Probe deeper, wider
It is fully in order for the prime minister as chairperson of the National Security Council to ask the Acting Police Commissioner for a report on Mervyn Cordner's New Flying Squad initiative. The existence of a quasi-police unit that involves itself in police business without legal authority of any kind demands urgent investigation and action. As head of the NSC, Prime Minister Kamla Persad-Bissessar is within her right to ask fellow council member, Acting CoP Stephen Williams, to investigate the matter.
We therefore urge Mr Williams to tackle this assignment with expertise and dispatch.
However, the existence of this unit also requires another investigation into the operation of Cordner's unit, which will not be appropriate for ag CoP Williams to conduct.
In the interest of the nation's security, we need to know the precise lapses that allowed Cordner's entity to function over the course of several months, if only to ensure that it never happens again.
Such an investigation must of necessity be conducted by an independent individual or team which is not an interested party in this matter. The mandate of this investigation should be to determine what lapses or wrongdoings, if any, were committed by any agency, office or individual within the national security apparatus. This would include the National Security Council and its members, the Ministry of National Security and its officers including the minister, and the Trinidad and Tobago Police Service including acting Commissioner Williams.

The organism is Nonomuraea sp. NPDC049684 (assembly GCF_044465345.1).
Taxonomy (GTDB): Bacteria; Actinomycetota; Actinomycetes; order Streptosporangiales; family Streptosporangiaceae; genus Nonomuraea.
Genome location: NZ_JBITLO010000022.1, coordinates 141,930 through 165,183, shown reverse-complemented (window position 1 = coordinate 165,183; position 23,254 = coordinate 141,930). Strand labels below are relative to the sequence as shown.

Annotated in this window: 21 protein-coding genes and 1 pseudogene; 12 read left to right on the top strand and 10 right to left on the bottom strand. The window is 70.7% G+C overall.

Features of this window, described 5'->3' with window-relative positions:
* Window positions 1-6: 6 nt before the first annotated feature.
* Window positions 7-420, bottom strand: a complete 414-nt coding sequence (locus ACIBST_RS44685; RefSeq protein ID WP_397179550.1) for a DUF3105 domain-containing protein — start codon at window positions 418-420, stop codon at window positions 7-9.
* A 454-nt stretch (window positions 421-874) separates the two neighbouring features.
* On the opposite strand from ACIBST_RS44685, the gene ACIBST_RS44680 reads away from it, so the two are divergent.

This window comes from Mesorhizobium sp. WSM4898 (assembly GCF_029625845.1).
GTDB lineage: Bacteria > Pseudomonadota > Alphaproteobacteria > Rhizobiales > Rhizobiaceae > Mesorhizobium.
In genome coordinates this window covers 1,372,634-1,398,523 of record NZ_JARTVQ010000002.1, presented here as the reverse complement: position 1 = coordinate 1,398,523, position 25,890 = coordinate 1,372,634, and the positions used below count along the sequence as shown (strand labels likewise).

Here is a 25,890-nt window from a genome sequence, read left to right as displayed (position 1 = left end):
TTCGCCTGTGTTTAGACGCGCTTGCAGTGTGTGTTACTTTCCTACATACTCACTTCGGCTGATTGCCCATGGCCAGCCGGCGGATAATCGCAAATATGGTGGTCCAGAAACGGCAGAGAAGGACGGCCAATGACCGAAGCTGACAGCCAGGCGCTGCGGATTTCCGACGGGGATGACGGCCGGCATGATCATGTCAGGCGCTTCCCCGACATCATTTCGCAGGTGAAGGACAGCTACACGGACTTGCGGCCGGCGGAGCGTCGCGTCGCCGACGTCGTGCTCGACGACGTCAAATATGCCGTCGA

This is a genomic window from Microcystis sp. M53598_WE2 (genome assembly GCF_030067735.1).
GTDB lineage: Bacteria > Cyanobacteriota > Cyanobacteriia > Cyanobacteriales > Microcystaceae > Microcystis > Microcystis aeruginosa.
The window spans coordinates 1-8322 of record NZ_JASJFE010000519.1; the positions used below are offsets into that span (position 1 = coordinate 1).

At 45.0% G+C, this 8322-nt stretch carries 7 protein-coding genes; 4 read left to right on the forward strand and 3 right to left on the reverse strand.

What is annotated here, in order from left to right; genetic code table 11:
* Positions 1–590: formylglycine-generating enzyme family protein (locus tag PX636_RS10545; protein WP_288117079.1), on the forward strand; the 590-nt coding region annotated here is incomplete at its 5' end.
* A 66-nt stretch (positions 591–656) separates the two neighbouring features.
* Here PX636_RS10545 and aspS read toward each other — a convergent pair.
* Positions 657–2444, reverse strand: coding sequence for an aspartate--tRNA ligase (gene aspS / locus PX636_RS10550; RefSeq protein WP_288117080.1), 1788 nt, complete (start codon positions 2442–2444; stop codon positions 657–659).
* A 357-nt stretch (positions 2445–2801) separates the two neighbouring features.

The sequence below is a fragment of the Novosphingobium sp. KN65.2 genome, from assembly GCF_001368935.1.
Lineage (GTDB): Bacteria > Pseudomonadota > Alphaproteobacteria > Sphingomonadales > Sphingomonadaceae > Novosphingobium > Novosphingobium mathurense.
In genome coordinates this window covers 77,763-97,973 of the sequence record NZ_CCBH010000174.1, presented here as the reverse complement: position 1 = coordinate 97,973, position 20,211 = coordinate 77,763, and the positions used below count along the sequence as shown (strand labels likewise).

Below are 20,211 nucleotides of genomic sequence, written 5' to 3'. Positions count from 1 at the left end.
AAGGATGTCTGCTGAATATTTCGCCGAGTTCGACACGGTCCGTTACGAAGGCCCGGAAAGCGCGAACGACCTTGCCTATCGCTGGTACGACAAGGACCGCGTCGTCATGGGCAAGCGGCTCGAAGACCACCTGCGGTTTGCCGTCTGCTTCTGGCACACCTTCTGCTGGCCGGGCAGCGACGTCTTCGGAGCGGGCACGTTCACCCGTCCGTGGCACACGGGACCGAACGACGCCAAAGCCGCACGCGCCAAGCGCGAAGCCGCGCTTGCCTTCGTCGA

We note that the Police Complaints Authority has already initiated an investigation into the aborted New Flying Squad. We hope that the findings of this probe will be made available to the public. Additionally, we see a role here for the Police Service Commission which assesses the performance of the Acting CoP in the context of ensuring the effective management of the TTPS.
Ag CoP Williams was off the block early in distancing himself from the New Flying Squad (NFS), saying that he did not respond to Mervyn Cordner's many requests for meetings. Mr Cordner, on the other hand, has said his team helped to solve a number of major crimes and has even gone into detail about some of them.
Does this mean that the members of Cordner's unit were involved in an exchange of information with police officers? In distancing himself, therefore, is the public to conclude that the ag CoP was innocent or absent? Was he out of touch with critical matters occurring within the police service, or did he know and choose to adopt a hands-off policy?
In assessing the Ag CoP's performance and holding him accountable for its efficient operation, the Police Service Commission should take a keen interest in determining the facts of this matter through an investigation of its own.
The state of affairs that led us to this situation must never be allowed to occur again.